Glynn said the response from residents has been “overwhelmingly positive,” but noted there are concerns about potential traffic issues visitors could create.

Financing would come from the city and fundraising efforts, he said, and Stoughton has applied for a state Department of Natural Resources grant as well.

One area resident who was paddling through the millpond in a canoe Sunday afternoon said he was excited about the potential of having a whitewater park but wanted to know more about how it would impact other users, such as the many fishermen who frequent the site.

Developing the plan

City officials began exploring the idea for a whitewater park in late 2016 when a resident told them about their experience visiting man-made rapids in Iowa, Glynn said.

On the Cedar River, Charles City, Iowa, opened a whitewater park in 2011. Bob Kloberdanz, chairman of the Park Board for the city of about 7,460 people, said the river’s redesign has created better fishing opportunities for anglers, improved access to the shoreline and resulted in a more consistent water level during low-flow times of the year.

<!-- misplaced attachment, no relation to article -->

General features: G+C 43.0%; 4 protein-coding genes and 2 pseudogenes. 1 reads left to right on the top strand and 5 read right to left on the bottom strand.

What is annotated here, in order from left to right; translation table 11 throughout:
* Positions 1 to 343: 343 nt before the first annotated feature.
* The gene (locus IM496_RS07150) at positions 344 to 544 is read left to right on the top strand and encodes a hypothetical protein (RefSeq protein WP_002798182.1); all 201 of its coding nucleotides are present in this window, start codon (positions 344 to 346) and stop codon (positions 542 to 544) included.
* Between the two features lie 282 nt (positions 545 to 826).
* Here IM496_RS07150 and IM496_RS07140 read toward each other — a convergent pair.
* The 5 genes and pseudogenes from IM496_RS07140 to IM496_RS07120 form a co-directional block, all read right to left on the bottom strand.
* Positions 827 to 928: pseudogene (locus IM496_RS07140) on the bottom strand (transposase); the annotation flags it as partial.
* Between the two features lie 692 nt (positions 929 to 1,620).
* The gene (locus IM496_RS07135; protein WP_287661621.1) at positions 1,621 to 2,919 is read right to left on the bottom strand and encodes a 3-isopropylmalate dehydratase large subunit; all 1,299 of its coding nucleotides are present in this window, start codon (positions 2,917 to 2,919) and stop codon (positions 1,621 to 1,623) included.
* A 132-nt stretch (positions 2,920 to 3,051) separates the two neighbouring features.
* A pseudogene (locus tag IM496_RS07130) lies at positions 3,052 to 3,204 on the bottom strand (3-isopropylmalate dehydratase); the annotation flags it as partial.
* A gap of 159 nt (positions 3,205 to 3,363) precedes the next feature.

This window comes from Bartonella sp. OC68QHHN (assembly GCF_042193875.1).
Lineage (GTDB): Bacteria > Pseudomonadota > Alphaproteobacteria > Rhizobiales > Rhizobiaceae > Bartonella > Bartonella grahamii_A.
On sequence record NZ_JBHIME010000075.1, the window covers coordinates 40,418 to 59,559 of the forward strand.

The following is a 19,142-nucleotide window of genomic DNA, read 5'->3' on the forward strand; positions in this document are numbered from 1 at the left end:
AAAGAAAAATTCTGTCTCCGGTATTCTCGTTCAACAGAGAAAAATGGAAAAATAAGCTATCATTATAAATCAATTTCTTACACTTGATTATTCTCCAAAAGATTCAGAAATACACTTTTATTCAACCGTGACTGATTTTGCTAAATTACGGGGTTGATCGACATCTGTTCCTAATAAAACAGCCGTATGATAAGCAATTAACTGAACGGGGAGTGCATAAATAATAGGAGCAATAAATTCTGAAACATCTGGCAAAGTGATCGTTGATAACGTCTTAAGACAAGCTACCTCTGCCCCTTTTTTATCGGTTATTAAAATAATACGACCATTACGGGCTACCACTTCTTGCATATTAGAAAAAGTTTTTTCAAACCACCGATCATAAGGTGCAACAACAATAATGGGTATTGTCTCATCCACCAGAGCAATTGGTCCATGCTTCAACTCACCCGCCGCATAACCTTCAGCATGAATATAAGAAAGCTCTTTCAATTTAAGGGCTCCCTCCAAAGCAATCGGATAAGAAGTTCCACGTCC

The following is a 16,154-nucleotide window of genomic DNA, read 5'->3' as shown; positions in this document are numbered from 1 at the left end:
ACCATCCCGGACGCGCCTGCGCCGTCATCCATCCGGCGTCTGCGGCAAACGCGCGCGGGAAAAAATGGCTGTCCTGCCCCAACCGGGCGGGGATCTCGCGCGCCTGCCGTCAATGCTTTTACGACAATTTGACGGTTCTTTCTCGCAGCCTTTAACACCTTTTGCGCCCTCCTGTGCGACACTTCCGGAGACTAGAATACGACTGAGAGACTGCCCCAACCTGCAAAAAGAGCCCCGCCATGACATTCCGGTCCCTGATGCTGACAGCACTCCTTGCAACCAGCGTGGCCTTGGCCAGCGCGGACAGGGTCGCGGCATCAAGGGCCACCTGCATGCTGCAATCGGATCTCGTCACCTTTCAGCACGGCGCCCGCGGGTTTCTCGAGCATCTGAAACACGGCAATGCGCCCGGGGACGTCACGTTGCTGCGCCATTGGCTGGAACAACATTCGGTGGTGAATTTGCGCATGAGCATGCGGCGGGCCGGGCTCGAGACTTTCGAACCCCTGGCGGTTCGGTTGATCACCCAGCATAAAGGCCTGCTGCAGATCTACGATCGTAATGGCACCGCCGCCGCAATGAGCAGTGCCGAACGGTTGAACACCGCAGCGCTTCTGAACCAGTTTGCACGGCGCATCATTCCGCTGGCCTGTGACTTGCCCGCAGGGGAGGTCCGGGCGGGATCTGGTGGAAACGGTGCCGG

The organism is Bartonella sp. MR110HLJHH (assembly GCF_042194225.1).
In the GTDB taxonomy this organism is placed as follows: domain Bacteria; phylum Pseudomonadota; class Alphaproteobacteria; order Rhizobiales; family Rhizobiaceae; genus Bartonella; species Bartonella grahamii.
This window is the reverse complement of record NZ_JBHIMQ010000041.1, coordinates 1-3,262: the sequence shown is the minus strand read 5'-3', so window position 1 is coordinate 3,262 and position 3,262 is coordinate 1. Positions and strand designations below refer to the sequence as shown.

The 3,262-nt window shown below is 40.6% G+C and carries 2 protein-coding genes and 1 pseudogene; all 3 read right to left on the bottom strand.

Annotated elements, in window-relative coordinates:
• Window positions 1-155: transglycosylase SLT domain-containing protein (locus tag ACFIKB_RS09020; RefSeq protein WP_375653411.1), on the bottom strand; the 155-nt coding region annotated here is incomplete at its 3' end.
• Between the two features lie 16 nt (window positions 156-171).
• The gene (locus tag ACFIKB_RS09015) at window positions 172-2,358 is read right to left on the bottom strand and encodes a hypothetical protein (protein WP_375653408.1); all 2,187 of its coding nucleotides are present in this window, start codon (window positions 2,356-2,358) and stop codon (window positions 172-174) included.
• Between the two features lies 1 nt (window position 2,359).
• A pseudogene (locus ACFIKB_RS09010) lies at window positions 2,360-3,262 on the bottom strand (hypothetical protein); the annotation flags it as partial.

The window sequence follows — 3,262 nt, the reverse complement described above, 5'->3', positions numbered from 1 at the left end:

“There was a lot of concern that we were ruining the river, and we made it better,” Kloberdanz said. Both the Charles City park and one in Manchester, Iowa, were designed by the consultant Stoughton hired.

Starting this month, a Stoughton City Council-commissioned steering committee for the project will begin meeting to discuss how to balance the needs of users such as fishermen and paddlers, along with the design of the project, Glynn said.

Fishing on the river

Anglers cast their lines into Yahara River on Sunday. Under the conceptual redesign plan, the northern channel, seen on the left, would be filled in.

To make it a reality, though, the city will need to secure several approvals and permits. Based on the conceptual designs, the city would need at least five permits from the DNR, said Tanya Lourigan, a water management engineer for the DNR.

Permitting from the U.S. Army Corps of Engineers might also be necessary, Lourigan said.

Glynn said if all goes well, Stoughton could receive the various permits and approvals needed and complete final engineering in 2019 with construction taking place in the summer of 2020.